STRIPS 10 Year Anniversary

This year marks a 10-year anniversary of the STRIPS (Science-based Trials of Rowcrops Integrated with Prairie Strips) project. Iowa State University with the help from the Leopold Center for Sustianable Agriculture and several other partners started the STRIPS project in 2007 at the Neal Smith National Wildlife Refuge. Now there are 27 sites which include private farms, five ISU Research and Demonstration farms, Des Moines Water Works and the Eastern Iowa Airport near Cedar Rapids.

The main goal of the project is to improve ecosystem services to farmland by adding a small amount of native, perennial habitat (i.e. prairie) back to farmland. Results from these first ten years were published this October in the Proceedings of the National Academy of Sciences of the United States of America,“Prairie Strips Improve Biodiversity and the Delivery of Multiple Ecosystem Services from Corn-soybean Cropland”. The 15 authors include an Iowa farmer, members of national USDA laboratories, the Leopold Center for Sustainable Agriculture and Iowa State University faculty, including six GPSA members. This article describes how replacing as little as 10% of a crop field to prairie can reduce nutrient loss, soil erosion while increasing bird and pollinator abundance. The project team is communicating these results to farmers, facilitating the planting of prairie strips on commercial farms throughout Iowa. Adoption of this practice can be a significant step towards addressing some of the ecological problems associated with conventional farming.

In honor of this anniversary and publication, we acknowledge all the GPSA faculty (8) and students who worked on various aspects of this project. To date, four students have completed degrees through GPSA while conducting research through the STRIPS project: Sara Hirsh, Jose Gutierrez Lopez, Rachael Cox and Drake Larsen. Below, we recap conversations with Rachael and Sarah reflecting upon their work with STRIPS and how it influenced what they are doing now.

Rachel Cox (M.S.’12 in Crop Production and Physiology and NREM, with minor in Sustainable Agriculture) - “I currently live in Mexico City and run a social and environmental company that works in Guatemala, Mexico, and the USA. Since I left grad school and the STRIPS project I have been working on soil conservation, food security and international development projects in Mexico, Guatemala, and Rwanda. In the soil conservation projects I have worked on, the lessons learned from STRIPS have been highly valuable in informing recommendations to farmers and research designs that I have led. In my current role as CEO and co-founder of EarthEmpower, I am a few steps removed from environmental conservation decision making in the field, but I am responsible for guiding conservation programatic design for the company.”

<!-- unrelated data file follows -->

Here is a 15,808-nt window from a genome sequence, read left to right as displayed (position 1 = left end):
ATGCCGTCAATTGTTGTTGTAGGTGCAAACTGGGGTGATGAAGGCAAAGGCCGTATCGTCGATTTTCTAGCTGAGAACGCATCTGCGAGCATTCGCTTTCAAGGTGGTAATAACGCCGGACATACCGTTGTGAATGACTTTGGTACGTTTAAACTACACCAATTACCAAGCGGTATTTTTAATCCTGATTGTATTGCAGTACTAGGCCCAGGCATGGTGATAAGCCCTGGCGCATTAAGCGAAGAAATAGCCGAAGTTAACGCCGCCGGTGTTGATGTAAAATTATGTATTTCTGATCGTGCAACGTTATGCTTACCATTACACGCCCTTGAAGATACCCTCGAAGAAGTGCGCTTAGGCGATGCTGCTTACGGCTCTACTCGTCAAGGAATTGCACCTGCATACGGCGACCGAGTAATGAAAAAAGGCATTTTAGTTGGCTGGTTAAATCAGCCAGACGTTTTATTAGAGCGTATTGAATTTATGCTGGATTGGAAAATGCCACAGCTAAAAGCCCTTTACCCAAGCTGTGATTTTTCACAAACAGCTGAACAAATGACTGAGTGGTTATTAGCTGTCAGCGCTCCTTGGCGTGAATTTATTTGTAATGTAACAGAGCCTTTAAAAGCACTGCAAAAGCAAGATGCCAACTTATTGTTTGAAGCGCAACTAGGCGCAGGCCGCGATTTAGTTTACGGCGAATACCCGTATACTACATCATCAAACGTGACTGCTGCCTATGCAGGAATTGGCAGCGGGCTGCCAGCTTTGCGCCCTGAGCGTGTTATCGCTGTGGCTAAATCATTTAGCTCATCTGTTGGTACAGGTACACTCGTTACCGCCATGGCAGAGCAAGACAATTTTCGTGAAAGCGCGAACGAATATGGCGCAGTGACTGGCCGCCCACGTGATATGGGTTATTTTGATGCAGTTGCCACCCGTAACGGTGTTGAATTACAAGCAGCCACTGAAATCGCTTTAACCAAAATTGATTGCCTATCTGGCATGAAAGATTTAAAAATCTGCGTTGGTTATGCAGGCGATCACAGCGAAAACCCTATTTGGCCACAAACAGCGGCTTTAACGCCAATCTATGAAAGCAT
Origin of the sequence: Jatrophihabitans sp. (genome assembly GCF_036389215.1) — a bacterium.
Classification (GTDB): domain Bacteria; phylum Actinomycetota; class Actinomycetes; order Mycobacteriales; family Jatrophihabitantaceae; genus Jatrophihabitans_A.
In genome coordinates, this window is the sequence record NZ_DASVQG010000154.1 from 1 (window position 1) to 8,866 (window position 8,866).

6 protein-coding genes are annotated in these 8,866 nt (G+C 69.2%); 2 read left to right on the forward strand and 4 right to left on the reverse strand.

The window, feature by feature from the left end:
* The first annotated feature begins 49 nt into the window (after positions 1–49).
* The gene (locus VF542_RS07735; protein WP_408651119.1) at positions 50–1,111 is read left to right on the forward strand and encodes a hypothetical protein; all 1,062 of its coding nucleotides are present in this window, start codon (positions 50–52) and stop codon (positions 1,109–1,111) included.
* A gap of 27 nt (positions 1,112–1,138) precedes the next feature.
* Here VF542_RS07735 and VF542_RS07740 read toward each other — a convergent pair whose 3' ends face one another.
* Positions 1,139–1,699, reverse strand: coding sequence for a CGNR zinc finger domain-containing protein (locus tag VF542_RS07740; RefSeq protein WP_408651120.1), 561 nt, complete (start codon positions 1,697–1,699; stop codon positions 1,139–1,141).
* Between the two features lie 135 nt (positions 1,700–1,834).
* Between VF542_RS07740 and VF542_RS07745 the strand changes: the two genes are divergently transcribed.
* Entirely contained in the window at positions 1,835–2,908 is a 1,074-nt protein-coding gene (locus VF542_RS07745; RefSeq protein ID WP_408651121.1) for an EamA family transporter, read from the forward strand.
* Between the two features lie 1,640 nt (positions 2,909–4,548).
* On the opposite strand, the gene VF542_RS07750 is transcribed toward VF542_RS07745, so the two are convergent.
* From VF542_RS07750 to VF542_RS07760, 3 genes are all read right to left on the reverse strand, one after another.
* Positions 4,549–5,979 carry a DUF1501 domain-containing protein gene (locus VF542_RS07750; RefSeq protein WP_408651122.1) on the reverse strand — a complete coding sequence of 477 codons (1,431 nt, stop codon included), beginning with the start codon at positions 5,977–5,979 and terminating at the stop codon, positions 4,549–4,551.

Sarah Hirsh (M.S.’12 in Sustainable Agriculture and Ecology and Evolutionary Biology) - “A New York Times article that I read back in 2009 really struck a chord with me. It talked about the dying science of taxonomy in our society, about how the Tzeltal Maya of Mexico can name 30 plant species by age 2 and 100 by age 4. It talked about how when we don’t know species by name, we diminish their existence, and how this disconnect is part of what allows us to be living care-free through a massive species extinction. I read this article just as I was beginning my Masters research on the STRIPS project. The project was investigating the multifaceted benefits of planting 10-20% of a corn/soybean field into native prairie strips. My job for 3 summers was to recognize and record the 100+ different species that grew in these prairie strips, which were a stark contrast to the surrounding monoculture corn and soybean fields.

The STRIPS project taught me a lot; for example it convinced me that "nature" and farmland don't have to compete, that there are mutual benefits to this "mixed landscape". But I think my work on the STRIPS project most influenced me by changing how I view my surroundings. By learning how to name and recognize the plant diversity in those strips, I learned how to be more conscious and aware of my environment, whether that be through naming plant species, through noticing patterns within a cropfield indicative of nutrient deficiencies, or noticing earthworm castings that indicate a healthy soil.

I went on to work for University of Arkansas Extension for a couple of years, and am now finishing up my PhD in Soil Science at University of Maryland, working to develop and implement cover crop systems that capture deep soil N.”

And the work continues, with current GPSA students involved with STRIPS project. Lydia English came to ISU this fall for a master’s degree in Sustainable Agriculture, and is hoping to research prairie systems. Here is what she says about her research interests: “I chose to attend Iowa State and get involved in the STRIPs project because I was looking for ways to integrate two interests of mine – prairie systems and farming. The STRIPS project is not only the physical marriage of those two systems, but also provides farmers with many benefits, such as soil retention and reduced runoff, without taking much land out of production. My research within the STRIPS team will be looking at plant biodiversity across many of our private landowner field sites. We know that STRIPS add floral diversity to the farming landscape, but I’m interested in looking deeper at whether certain factors influence the amount and distribution of native species. I’m hoping to continue working at the interface between agriculture and biodiversity and I’m looking forward to connecting with farmers along the way. I’m excited to be involved in such a robust, interdisciplinary, and supportive project like STRIPS. “